Anti-Fracking Activists Call for Countywide Ban

Print More

As the fracking debate heats up in north Orange County, opponents of the controversial oil extraction method are planning to take their concerns directly to county leaders.

During public comments at Tuesday’s county supervisors meeting, activists are scheduled to call for a fracking ban in unincorporated county areas and deliver more than 2,500 petition signatures calling for a ban on fracking in Orange County.

County supervisors have direct authority over land use issues in unincorporated areas.

Activists with Orange County Against Fracking say they’ve reached out to Board of Supervisors Chairman Shawn Nelson of Fullerton, whose 4th district in the north county area includes regions where fracking has occurred.

“Nelson insists that there’s no fracking taking place in unincorporated areas of Orange County, and denies that fracking poses a problem in Orange County,” said Alex Nagy, an organizer with Food and Water Watch.

“We are attending the meeting to correct Nelson’s perception, and educate the board on the threat fracking poses to groundwater, air pollution, and earthquakes in Orange County.”

Fracking has become a major debate topic  in north Orange County recently, in the wake of state water officials disclosing several wells in the area have been fracked. Most of those wells are in oil fields in an unincorporated area of Orange County just north of Brea.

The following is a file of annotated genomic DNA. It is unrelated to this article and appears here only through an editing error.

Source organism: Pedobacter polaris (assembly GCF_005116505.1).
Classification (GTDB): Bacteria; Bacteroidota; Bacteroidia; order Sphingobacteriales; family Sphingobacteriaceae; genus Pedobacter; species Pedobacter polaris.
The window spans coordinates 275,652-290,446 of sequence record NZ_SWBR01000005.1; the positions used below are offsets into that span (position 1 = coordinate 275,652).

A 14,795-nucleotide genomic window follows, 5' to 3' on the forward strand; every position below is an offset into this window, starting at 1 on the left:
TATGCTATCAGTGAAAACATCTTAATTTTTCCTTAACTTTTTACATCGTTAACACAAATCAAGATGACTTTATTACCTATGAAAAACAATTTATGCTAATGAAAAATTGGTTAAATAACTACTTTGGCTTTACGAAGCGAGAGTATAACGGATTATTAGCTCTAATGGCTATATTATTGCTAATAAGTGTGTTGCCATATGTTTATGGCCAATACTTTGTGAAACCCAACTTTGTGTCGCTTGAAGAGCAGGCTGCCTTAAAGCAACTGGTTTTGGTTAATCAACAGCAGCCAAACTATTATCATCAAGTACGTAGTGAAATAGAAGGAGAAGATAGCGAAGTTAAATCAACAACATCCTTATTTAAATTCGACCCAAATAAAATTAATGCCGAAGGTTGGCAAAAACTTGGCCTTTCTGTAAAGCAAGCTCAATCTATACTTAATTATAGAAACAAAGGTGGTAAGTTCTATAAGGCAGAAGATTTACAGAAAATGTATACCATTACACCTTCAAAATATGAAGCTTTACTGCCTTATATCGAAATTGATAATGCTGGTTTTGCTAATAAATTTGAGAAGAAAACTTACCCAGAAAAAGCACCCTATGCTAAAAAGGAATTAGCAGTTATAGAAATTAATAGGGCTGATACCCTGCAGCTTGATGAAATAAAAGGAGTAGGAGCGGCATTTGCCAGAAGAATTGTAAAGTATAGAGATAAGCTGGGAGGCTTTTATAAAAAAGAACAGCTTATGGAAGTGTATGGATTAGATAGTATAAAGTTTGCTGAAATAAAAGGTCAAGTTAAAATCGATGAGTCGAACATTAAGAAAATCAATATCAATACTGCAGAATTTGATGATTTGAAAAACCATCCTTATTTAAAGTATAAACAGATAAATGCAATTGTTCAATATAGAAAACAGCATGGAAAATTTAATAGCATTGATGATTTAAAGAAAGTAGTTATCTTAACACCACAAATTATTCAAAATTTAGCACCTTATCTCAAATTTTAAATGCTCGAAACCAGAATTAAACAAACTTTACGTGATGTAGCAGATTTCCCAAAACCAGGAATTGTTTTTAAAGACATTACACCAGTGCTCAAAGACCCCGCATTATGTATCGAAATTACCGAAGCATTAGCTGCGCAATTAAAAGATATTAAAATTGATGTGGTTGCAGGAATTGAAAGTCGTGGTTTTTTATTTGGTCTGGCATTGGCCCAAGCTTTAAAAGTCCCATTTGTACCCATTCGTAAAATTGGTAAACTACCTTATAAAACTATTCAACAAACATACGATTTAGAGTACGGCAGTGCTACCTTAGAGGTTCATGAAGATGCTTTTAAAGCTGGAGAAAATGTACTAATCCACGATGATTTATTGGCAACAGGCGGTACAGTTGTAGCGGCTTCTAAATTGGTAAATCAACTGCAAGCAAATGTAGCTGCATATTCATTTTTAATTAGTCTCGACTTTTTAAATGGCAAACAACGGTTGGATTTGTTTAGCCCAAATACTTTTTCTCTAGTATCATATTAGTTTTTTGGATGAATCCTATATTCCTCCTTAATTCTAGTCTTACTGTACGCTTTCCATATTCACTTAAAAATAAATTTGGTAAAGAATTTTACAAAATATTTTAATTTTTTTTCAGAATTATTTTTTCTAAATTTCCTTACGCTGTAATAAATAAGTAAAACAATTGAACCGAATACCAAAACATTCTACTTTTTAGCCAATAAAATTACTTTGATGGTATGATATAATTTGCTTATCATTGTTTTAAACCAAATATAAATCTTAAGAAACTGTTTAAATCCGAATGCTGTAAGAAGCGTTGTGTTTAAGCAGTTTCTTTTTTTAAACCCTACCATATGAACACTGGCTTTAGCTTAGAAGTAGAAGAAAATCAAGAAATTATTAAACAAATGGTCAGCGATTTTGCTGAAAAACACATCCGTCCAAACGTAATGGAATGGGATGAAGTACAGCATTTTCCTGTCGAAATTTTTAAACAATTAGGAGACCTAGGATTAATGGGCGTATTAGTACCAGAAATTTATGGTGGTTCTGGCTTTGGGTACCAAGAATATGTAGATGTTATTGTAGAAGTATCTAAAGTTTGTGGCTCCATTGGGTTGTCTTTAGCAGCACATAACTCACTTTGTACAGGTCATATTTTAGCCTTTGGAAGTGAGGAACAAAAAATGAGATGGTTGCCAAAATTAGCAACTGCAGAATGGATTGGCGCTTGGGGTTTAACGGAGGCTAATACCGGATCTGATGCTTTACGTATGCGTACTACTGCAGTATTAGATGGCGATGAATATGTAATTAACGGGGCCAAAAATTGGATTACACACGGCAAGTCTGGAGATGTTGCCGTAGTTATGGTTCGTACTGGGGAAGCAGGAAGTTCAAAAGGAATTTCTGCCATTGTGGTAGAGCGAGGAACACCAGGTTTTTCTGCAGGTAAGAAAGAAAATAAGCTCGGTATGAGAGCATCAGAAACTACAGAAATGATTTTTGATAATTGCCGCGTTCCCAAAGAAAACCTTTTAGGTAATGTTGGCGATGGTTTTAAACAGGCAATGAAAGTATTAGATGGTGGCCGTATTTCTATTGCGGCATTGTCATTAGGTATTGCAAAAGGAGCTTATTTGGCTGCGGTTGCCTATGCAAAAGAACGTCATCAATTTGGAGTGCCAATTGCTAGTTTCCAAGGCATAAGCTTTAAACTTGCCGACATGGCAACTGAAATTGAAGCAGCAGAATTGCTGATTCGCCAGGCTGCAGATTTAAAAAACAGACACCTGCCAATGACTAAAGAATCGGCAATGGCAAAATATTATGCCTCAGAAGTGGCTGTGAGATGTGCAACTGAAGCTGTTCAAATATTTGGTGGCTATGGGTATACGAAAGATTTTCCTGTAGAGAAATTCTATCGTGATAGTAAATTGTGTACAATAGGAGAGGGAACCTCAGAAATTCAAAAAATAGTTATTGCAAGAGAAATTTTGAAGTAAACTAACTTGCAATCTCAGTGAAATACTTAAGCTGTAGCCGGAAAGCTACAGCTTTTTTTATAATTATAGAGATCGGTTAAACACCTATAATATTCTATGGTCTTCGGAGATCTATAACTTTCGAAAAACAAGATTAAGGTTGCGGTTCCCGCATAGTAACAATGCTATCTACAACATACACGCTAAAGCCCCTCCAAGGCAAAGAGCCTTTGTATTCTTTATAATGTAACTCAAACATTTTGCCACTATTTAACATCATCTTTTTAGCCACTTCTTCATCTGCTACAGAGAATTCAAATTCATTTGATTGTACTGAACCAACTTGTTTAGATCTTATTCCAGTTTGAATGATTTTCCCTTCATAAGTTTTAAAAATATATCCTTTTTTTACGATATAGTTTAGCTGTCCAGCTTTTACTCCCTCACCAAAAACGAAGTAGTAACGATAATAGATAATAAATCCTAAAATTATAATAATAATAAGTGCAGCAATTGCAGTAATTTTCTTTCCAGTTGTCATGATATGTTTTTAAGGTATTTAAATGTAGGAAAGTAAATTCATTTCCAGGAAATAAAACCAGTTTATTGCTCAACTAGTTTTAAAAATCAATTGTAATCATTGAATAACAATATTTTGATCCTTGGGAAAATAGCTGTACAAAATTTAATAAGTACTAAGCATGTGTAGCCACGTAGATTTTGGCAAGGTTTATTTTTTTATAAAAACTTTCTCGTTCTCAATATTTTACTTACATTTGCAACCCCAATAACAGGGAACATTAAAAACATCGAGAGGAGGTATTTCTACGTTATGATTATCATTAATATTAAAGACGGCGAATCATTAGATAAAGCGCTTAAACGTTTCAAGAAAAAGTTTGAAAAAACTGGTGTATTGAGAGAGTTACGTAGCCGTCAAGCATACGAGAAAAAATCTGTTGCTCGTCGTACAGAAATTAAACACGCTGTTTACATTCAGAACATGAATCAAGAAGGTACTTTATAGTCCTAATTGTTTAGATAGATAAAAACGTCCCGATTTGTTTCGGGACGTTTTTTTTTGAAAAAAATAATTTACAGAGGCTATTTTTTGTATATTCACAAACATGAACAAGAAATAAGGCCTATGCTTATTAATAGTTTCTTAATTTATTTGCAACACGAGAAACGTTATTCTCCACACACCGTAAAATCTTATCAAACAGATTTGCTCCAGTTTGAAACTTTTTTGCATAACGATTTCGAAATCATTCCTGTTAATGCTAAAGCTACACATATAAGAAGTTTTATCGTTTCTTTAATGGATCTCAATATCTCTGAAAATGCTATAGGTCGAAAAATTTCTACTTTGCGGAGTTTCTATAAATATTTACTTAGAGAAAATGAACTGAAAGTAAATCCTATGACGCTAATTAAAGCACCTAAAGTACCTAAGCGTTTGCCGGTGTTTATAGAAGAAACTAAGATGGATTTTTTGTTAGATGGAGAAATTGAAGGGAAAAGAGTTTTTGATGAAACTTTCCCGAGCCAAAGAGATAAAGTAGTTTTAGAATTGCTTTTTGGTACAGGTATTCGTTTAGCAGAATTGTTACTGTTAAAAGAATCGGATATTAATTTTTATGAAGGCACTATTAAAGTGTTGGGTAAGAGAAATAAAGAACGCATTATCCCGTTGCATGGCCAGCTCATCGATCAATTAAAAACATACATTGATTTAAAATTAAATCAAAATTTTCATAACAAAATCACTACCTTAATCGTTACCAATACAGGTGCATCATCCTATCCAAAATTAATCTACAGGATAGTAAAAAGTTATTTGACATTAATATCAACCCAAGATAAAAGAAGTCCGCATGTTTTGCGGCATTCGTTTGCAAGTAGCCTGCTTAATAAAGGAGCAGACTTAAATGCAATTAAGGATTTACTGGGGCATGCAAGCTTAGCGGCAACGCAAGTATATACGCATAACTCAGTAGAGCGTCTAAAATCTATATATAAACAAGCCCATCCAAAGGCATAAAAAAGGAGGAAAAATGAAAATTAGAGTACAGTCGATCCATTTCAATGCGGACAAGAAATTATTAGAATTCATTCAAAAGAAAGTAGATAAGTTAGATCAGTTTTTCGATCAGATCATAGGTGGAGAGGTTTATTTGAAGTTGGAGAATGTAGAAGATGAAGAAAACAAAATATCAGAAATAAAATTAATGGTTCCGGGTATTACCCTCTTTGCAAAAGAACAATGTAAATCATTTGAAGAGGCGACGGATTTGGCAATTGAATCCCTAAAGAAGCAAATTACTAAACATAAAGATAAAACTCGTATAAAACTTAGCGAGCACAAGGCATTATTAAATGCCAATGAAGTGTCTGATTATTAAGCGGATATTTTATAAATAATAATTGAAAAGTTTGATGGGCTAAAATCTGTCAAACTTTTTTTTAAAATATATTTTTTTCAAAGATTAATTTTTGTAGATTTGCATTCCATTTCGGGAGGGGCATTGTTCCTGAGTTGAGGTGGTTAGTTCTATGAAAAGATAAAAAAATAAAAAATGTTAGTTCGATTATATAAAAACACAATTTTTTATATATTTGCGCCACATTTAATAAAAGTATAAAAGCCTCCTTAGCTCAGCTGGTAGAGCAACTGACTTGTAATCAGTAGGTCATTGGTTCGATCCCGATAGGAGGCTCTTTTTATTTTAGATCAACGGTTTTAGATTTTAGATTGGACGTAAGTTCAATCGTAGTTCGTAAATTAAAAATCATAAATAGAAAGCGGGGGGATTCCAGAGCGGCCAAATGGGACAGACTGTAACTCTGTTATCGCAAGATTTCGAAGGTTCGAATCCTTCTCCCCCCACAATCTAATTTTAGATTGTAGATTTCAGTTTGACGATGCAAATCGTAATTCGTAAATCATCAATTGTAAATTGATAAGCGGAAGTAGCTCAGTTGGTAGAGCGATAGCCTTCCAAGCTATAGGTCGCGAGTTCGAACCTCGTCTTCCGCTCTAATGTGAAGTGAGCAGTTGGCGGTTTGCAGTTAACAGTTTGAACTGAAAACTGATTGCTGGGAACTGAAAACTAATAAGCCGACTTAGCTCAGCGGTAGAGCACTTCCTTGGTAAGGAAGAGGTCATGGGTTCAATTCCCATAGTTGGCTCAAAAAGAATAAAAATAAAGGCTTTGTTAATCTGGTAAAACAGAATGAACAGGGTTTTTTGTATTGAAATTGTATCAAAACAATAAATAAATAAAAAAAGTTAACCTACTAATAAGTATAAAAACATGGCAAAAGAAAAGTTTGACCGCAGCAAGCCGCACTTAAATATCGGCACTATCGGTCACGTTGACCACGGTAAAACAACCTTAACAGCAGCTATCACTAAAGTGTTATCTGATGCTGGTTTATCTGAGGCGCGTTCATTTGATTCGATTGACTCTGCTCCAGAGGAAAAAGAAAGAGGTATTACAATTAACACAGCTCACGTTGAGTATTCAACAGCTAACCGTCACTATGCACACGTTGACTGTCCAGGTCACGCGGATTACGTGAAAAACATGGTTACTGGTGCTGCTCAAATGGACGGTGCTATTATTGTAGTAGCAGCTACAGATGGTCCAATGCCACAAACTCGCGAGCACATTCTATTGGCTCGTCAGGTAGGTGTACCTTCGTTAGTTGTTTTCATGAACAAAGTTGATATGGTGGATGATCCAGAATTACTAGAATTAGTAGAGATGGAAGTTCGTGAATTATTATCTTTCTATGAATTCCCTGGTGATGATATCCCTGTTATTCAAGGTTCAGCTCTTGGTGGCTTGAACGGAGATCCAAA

Activists say a major oil company in the area – Linn Energy – has not publicly denied that it has engaged in fracking in North County.

In Yorba Linda, fracking has taken place in wells in the middle of a residential neighborhood, according to data from state water regulators.

As it becomes more and more difficult for oil and gas to be extracted through traditional methods, companies have been turning to fracking, also known as hydraulic fracturing, which involves injecting a high-pressure mix of water, sand and chemicals underground to break up rock formations containing fuel.

The method has been praised as the possible trigger for an economic boom that will create millions of jobs nationwide and help shift America off of its dependence on foreign energy sources.

But fracking has also come under intense scrutiny for its environmental impacts. Communities close to natural gas fracking operations in the northeast U.S. have argued their groundwater wells were contaminated with chemicals and methane.

Tuesday’s supervisors meeting starts at 9:30 at the county Hall of Administration.

 

You can reach Nick Gerda at ngerda@gmail.com, and follow him on Twitter: @nicholasgerda.

Comments are closed.